Leadership is typically seen as a skill that people grow into with time. While potential is excellent, day to day experience and the knowledge of how different decisions will play out all come together to make for what is seen as a great leader. However, as numerous tech entrepreneurs and others in the business world have proven, age does not need to be anything more than a number.
This feature is for those that have either had a leadership role forced upon them, or who want to rise through the ranks in their career rapidly. It won’t necessarily be easy, and many skills are inherent rather than taught, but where there’s a will, there’s always an opportunity.
1. Clarify Your Vision
A key part of leadership is to ensure that everyone is on board and pulling in the same direction. It’s impossible to lead others to a destination if you don’t know it yourself. Even experienced leaders get caught up in the day to day operations when they really need to take a step back and think about what they want to achieve. Vagueness is the enemy – you want goals and accomplishments that you and others can clearly see ahead of them.
2. Communication is Your Key Skill
Once you have your goal in mind, your next job is to communicate it to those around you. If you work alone, then leadership becomes less important as the goals will live or die based on your individual efforts. However, most leaders have a team around them, and everyone needs to know all they should to play their part. Above anything else, your communication must be clear. Misunderstandings waste time and energy, so work to ensure you can put forth your ideas and get everyone on the same page.
3. Foster an Optimistic Outlook
You and those around you know that not everything goes to plan. However, you should never let doubt creep in. Your team looks to you for guidance, and if they see you feeling like you’re losing a battle, their own confidence will take a knock. With an optimistic leader, they have the comfort of knowing that no matter what happens, everything should turn out perfectly in the end.
4. Motivation is Another Key Role
Disguising your own doubts is one thing, but a brave face only goes so far. Those around you will face their own challenges, and you need to be on hand to give them a push now and then. A stimulated, happy worker is a productive one, and it’s down to you to ensure that they feel valued. This can be through rewards, empowerment or anything else you identify as a driving factor.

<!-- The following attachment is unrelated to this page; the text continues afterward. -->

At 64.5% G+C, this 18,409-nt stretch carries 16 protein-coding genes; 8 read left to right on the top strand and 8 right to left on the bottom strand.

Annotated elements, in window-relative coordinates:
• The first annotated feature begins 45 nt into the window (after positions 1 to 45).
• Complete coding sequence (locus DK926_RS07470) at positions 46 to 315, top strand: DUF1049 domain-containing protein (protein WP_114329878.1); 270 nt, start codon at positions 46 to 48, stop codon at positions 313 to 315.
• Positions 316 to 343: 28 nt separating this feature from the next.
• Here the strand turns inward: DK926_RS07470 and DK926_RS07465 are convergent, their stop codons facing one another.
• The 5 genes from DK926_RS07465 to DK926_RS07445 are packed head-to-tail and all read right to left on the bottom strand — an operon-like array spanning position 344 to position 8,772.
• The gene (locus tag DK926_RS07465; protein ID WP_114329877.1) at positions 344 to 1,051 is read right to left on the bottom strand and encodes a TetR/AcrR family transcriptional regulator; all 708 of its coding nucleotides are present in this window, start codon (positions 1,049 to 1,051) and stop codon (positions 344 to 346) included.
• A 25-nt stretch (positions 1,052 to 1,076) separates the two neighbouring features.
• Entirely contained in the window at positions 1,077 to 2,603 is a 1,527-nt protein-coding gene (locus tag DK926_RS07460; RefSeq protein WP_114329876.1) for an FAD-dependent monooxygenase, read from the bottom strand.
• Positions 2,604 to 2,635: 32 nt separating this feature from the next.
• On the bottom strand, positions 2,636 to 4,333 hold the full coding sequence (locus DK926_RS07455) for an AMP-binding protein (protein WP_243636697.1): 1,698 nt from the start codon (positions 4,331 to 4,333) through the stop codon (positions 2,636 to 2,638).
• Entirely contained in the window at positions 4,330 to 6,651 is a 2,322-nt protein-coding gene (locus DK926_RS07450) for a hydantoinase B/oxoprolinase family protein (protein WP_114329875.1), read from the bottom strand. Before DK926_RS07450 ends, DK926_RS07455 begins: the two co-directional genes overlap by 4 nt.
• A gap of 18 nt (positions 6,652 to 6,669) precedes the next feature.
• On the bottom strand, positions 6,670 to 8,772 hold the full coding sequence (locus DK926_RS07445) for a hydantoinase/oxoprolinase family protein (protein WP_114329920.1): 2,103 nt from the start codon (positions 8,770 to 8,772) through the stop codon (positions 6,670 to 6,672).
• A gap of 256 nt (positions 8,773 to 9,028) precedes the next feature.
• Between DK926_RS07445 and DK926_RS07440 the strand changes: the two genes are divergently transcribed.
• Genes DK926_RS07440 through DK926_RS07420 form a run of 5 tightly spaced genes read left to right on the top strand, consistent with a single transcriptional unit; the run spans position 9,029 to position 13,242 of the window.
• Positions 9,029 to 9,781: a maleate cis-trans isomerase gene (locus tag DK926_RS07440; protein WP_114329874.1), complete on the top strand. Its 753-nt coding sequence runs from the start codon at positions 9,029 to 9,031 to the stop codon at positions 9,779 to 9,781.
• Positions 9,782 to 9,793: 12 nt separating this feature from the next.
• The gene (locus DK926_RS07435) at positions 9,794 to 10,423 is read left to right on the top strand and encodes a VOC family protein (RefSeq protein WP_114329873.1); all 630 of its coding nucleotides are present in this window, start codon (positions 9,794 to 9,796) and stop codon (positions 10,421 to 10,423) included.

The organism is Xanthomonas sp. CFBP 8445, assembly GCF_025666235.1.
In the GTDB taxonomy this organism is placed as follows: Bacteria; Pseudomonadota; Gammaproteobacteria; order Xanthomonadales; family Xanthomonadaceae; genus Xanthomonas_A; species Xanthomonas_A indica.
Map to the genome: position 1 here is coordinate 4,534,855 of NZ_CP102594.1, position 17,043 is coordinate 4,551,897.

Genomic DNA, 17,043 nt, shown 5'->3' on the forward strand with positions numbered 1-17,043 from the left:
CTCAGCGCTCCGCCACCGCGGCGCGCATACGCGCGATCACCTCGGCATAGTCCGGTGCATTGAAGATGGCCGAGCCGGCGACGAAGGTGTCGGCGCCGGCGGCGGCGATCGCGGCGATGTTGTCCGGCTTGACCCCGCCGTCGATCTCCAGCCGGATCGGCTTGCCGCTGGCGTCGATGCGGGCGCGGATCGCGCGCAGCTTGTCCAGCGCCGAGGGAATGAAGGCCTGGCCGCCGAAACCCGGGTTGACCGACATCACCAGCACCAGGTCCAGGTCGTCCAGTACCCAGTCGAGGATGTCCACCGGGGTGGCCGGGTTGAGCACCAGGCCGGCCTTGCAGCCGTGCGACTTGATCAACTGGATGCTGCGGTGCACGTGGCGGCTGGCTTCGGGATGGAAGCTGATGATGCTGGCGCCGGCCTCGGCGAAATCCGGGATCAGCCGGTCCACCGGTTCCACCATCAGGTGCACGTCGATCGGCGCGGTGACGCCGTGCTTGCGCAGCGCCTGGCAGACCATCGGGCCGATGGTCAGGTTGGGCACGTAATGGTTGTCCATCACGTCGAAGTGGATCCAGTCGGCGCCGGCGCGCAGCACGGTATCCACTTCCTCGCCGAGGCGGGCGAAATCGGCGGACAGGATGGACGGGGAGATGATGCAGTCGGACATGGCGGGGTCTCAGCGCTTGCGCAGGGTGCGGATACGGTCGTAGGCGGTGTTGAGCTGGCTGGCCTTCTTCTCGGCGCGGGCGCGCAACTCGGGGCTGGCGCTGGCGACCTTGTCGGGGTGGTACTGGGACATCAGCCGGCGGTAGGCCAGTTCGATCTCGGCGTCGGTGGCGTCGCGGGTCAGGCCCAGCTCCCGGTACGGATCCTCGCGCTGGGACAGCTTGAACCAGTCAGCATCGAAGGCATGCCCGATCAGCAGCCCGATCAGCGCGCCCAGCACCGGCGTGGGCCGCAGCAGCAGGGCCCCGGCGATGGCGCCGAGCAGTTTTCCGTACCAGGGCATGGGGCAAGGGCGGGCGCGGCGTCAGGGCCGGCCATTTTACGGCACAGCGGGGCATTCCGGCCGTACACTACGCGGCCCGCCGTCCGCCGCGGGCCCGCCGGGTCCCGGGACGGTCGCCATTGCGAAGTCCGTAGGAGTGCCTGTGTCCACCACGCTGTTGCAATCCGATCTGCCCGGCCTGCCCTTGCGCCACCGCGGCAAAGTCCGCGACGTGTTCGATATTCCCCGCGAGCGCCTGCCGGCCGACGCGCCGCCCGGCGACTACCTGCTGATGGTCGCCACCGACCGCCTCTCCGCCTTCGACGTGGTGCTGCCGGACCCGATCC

5. Don’t Just Accept Criticism, Invite It
One of the biggest issues facing younger leaders is feeling like they need to know everything. However, you know you don’t, and your team does too. If you’ve got the right people around you, there will be those whose skills exceed your own in certain areas. Make it clear that your colleagues should never be afraid to speak up and if they well that there’s room for improvement you haven’t spotted, you’re happy to hear all about it.
6. Don’t Forget to Do Your Part
If you reach a point where you give everyone their instructions for the day and then shut yourself away in the office waiting for a problem to solve, you’re leading wrong. You’re still a member of the team, if a senior one, and you should have a reasonably full working day yourself. Your staff will respect you for working as hard as they do, if not harder, and if you do something well, they will have something to aspire to.
7. You’re Not Infallible
You might be in charge, but you’re still only human and, as such, you’ll make mistakes. If you ever find yourself answering a question and justifying your reasoning with ‘because I’m in charge’, you’ve failed your employee. Take responsibility when things go wrong, and you’ll foster more respect. Besides, every mistake is an opportunity, and you’ll be a better leader for it going forward.
8. Don’t Get Complacent
Every leader at every level and in every organisation loves days where everything goes smoothly. They arrive, get things done and go home happy. However, the time may come where you need to rock the boat to achieve what’s needed. Sweeping changes should be rare unless there’s a major problem, but if you feel like something needs to be done, you’re probably the only one that can force some kind of improvement.
9. Cultivate a Culture of Patience
Calmness and patience are fantastic characteristics in a leader, mainly because snap decisions and rushed plans rarely reach their potential. It works both ways too – you may be excited, or you may be in a crisis. While they lie at opposite ends of the emotional spectrum, they can both equally lead to mistakes and issues. Intuition helps the process, but you never want to make a decision on an emotional high or low, so you should ensure that you and those around you give the whole situation time to sink in. Make sure you have all the facts before you make any major decisions and even sleep on them if required. Above that, encourage your team to do the same.
10. Constantly Develop and Improve
This feature is aimed at young, inexperienced leaders. However, if you demonstrate talent in leadership roles, the chances are you’ll remain in one for the rest of your career. You’ll be an older leader one day, with the experiences and track record that characterise some of the most notable in history. Never feel like you’ve mastered the art of leadership, as there is always somewhere to improve. Whether you try something new every day or ensure that formal education forms part of your daily schedule, nobody ever moves forward just by standing still.